With her, for her, to her, I was a star.
We spent – some might say we wasted – many decades and dollars on this literary, faux-Algonquin Round Table fantasy of ours, and it was 1981 after my having run-away from whatever it was in my life that had crushed me then – the details are hazy now and my journals are lost somewhere in a storage unit at the moment, but I recall it vaguely as being about my younger sister having left the East Coast for a Hawaiian idyll, Tequila-sunrises in plastic pitchers, and men who sported chest-revealing, Quiana shirts emblazoned with Marilyn Monroe astride a swan – to California at the behest of friends who thought I’d find solace and my heart in San Francisco.
I did discover Barbara Cook and my incompatibility with yet another culture – the gay one – and a paralyzing fear of earthquakes. After a Californian Thanksgiving-weekend spent with a soldier my friends picked up for me when I dissolved into weeping having spied him sitting alone at the restaurant where we were all pointedly not having turkey, and his explaining as he left on Monday morning that we would never see one another again – he thought I’d understood that – HA – that is something I have YET to ever understand, even when trading fake names and stats with Craigslist and Grindr tricks post-tryst – I flew home.
Not a star. To anyone. But, Sissie. And like Sissie not having been Millay, I was, then, on that return, not Armistead Maupin – another name added to the list of all those I had not and would not become.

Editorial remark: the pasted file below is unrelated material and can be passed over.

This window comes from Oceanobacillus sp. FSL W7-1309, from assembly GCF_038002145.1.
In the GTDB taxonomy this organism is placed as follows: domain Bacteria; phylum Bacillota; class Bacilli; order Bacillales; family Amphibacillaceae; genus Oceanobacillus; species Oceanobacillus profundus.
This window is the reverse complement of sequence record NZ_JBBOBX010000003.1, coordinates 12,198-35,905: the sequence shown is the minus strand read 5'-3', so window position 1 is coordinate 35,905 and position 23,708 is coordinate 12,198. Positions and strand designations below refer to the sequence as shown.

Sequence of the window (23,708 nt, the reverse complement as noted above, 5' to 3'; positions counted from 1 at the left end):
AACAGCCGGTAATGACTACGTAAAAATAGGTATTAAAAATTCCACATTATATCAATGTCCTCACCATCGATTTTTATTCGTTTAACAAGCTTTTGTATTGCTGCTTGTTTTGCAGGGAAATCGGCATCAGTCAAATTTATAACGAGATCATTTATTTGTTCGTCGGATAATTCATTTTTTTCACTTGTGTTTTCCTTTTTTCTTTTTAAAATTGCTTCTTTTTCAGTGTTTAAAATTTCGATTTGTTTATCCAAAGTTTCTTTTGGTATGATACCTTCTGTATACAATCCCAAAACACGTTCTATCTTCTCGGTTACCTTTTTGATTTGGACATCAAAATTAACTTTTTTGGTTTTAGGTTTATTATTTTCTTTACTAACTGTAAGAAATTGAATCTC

Missing, then and now and still and always – or, so it seems, here in my implacable decline – the point that I might have spent less energy trying to be those others and more being just myself.
That post-Californian-Thanksgiving-soldier-return, that not being Armistead Maupin adventure in fail, was the one during which Millicent Dillon’s biography of Jane Bowles, A Little Original Sin, was published. Sissie and I read a review and bought it and I devoured it in one of those hardly-any-sleep, blizzard winter weekends when the world went silent and the wood stove kept us warm. After that, I delved into the collected works of both Bowles, obsessing, wanting my own shady, exotic Tangier-ian lovers who I would share with their wives.